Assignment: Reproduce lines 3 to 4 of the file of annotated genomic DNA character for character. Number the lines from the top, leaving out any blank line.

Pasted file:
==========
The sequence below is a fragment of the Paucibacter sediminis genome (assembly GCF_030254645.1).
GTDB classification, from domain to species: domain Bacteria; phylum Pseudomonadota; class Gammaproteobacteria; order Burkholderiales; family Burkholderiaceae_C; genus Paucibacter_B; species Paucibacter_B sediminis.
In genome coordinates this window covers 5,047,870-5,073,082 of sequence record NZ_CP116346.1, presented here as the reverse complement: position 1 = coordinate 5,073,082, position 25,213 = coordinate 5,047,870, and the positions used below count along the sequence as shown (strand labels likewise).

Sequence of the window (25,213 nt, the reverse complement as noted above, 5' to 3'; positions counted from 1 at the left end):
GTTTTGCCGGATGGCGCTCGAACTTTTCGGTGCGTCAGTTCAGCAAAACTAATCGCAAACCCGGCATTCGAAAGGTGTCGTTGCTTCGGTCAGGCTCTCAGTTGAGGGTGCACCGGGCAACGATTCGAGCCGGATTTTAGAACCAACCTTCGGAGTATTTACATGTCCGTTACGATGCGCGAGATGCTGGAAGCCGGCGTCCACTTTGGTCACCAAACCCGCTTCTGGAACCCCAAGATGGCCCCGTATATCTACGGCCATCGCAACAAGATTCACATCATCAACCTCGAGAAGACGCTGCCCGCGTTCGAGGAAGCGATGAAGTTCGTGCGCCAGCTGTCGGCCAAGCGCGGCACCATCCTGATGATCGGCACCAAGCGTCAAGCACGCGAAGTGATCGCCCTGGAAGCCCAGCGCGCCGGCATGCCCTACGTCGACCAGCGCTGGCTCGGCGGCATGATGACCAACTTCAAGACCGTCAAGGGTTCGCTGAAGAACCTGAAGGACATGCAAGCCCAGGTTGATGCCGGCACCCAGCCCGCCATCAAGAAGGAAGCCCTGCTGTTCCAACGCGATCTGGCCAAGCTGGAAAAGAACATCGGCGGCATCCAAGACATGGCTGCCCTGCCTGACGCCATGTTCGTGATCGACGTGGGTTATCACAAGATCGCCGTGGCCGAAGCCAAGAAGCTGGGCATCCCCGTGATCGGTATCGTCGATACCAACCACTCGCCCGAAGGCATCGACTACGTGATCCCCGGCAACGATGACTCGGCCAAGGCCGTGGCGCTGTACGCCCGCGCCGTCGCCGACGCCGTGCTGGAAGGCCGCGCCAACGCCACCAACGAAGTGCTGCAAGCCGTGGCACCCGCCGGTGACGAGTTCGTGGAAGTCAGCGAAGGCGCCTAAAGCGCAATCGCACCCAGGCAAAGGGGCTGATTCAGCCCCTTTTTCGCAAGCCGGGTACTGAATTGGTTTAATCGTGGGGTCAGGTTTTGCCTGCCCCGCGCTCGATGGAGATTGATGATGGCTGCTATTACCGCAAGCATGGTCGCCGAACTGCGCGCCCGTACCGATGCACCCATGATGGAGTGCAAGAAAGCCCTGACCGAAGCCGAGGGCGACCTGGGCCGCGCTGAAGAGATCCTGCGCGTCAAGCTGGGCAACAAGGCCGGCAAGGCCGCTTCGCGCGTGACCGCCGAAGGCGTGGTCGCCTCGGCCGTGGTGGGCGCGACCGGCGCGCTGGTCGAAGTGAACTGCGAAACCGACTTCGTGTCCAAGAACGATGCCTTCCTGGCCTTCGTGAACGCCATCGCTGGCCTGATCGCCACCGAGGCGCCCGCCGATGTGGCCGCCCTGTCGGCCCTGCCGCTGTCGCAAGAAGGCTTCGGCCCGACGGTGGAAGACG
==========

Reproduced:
In genome coordinates this window covers 5,047,870-5,073,082 of sequence record NZ_CP116346.1, presented here as the reverse complement: position 1 = coordinate 5,073,082, position 25,213 = coordinate 5,047,870, and the positions used below count along the sequence as shown (strand labels likewise).

Sequence of the window (25,213 nt, the reverse complement as noted above, 5' to 3'; positions counted from 1 at the left end):